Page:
Savings as a service cuts operating expenses with no CapEx investment required

By Bob Karschnia

Manufacturing companies are under constant pressure to cut operating expenses, and the capital needed to make these improvements is often very limited or nonexistent, even for those investments with quick payback. Many companies also do not have personnel time available to make sure their investments yield the projected returns.

To deal with these issues, some suppliers are offering "savings as a service," a platform where monthly reductions in operating expenses exceed the monthly fees charged for the services. This approach does not require any capital expenditure (CapEx) funds from the manufacturing company, and requires significantly less time from their busy plant personnel. It also does not require any increases in operating expenditure (OpEx) budgets, because operating expenses are cut by more than service fees.

This is a low-risk approach because the manufacturer is not making a large capital investment up front, combined with training on a new technology, but is instead just paying a monthly fee for a service. The payments are not only spread out over a few years, but they are also less in total than the amount that would be required upfront for a purchase.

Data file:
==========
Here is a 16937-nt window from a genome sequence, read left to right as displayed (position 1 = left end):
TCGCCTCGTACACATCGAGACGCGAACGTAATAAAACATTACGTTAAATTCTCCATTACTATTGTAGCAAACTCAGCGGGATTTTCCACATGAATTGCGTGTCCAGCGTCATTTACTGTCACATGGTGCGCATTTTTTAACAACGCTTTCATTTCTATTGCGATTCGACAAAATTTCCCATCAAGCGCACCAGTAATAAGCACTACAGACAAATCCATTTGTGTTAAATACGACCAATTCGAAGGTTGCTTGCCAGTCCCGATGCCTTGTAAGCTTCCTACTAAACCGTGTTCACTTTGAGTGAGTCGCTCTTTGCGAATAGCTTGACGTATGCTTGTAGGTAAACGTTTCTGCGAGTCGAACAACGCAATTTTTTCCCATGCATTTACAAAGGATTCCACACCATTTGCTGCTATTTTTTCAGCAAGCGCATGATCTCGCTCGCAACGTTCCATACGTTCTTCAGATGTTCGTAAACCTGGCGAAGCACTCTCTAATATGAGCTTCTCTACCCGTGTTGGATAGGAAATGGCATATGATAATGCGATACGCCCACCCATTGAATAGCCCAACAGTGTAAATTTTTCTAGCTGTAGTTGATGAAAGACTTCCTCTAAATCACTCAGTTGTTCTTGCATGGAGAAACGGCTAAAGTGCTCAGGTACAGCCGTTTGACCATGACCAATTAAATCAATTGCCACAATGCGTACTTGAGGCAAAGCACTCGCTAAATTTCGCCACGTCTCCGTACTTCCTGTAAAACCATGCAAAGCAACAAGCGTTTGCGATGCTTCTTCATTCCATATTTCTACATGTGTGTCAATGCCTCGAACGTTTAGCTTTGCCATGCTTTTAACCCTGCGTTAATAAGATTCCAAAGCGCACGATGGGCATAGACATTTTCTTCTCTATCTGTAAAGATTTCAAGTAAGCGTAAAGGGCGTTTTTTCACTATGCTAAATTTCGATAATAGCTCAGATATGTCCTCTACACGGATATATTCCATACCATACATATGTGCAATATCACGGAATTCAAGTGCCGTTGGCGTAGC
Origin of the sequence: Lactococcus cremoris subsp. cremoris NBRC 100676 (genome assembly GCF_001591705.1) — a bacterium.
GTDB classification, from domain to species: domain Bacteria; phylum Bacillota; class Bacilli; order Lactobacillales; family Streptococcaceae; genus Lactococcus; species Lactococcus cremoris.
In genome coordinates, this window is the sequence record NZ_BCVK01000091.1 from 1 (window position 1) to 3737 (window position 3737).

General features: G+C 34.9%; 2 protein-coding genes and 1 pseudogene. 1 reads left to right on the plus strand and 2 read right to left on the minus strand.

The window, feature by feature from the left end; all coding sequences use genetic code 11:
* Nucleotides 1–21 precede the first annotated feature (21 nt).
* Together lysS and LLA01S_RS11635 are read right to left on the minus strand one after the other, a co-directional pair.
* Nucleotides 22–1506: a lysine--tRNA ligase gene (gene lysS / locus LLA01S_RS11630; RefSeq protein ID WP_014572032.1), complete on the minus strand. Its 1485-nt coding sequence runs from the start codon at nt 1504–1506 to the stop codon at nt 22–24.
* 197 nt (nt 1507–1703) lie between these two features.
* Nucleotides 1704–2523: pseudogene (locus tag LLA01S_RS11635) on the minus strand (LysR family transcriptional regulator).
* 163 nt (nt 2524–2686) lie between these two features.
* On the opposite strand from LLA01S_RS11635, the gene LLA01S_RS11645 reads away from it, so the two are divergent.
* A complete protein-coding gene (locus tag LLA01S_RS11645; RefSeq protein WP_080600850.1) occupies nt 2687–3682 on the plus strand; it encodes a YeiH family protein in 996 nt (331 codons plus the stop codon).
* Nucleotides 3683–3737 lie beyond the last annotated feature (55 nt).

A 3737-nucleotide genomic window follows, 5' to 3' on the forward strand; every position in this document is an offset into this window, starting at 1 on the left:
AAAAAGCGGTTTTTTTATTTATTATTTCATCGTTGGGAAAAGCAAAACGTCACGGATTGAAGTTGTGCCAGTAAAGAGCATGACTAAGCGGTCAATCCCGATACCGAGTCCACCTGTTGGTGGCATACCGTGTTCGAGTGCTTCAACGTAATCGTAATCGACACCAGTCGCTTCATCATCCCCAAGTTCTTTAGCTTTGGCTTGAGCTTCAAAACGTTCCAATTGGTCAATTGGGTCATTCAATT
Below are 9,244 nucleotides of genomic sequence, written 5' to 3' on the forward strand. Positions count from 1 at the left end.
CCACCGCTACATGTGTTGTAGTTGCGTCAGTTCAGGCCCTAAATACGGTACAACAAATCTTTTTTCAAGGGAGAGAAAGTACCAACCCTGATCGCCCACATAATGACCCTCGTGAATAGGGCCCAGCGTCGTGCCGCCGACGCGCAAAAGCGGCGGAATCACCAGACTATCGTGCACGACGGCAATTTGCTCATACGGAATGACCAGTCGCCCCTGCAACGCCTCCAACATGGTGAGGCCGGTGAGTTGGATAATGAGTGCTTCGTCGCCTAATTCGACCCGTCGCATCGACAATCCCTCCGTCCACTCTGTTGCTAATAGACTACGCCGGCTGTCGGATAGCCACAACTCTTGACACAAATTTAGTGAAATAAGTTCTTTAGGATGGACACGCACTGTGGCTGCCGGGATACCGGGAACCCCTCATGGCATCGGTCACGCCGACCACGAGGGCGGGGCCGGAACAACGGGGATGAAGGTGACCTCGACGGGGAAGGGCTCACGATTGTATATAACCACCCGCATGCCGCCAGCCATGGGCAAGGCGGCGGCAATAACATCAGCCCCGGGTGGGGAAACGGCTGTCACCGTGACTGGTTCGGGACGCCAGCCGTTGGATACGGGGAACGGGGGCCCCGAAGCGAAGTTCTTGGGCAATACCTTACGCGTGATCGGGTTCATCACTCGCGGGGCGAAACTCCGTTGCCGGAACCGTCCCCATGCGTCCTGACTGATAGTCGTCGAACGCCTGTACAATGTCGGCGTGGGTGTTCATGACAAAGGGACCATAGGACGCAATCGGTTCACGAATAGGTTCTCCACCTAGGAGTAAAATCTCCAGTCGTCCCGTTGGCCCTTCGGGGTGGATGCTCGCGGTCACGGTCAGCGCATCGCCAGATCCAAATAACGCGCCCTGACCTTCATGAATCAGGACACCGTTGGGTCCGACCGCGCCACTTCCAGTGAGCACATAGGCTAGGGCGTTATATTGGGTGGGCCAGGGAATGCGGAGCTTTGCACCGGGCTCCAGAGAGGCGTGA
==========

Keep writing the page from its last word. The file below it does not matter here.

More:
The service in question can and often does include equipment and components installed on the premises of the manufacturing company, with these items installed and maintained by the supplier. Data from these items is sent off site for analysis by the supplier, so internal plant personnel are not burdened with extra work. The only activity required of plant personnel to realize the savings is implementing the recommendations of the analysis, which can often be done as part of regular maintenance activities.

An example of the savings-as-a-service concept can be found at the Denka resin and polymer chemical plant in Singapore. The plant uses Emerson's remote monitoring service to monitor its steam traps. With this program, Denka did not have to purchase or install any equipment because it was included in Emerson's service contract. Wireless acoustic transmitters were installed on 148 of the plant's most critical steam traps. Critical steam traps are defined as those with a high throughput of steam, operating under very high pressure, or integral to the operation of key equipment.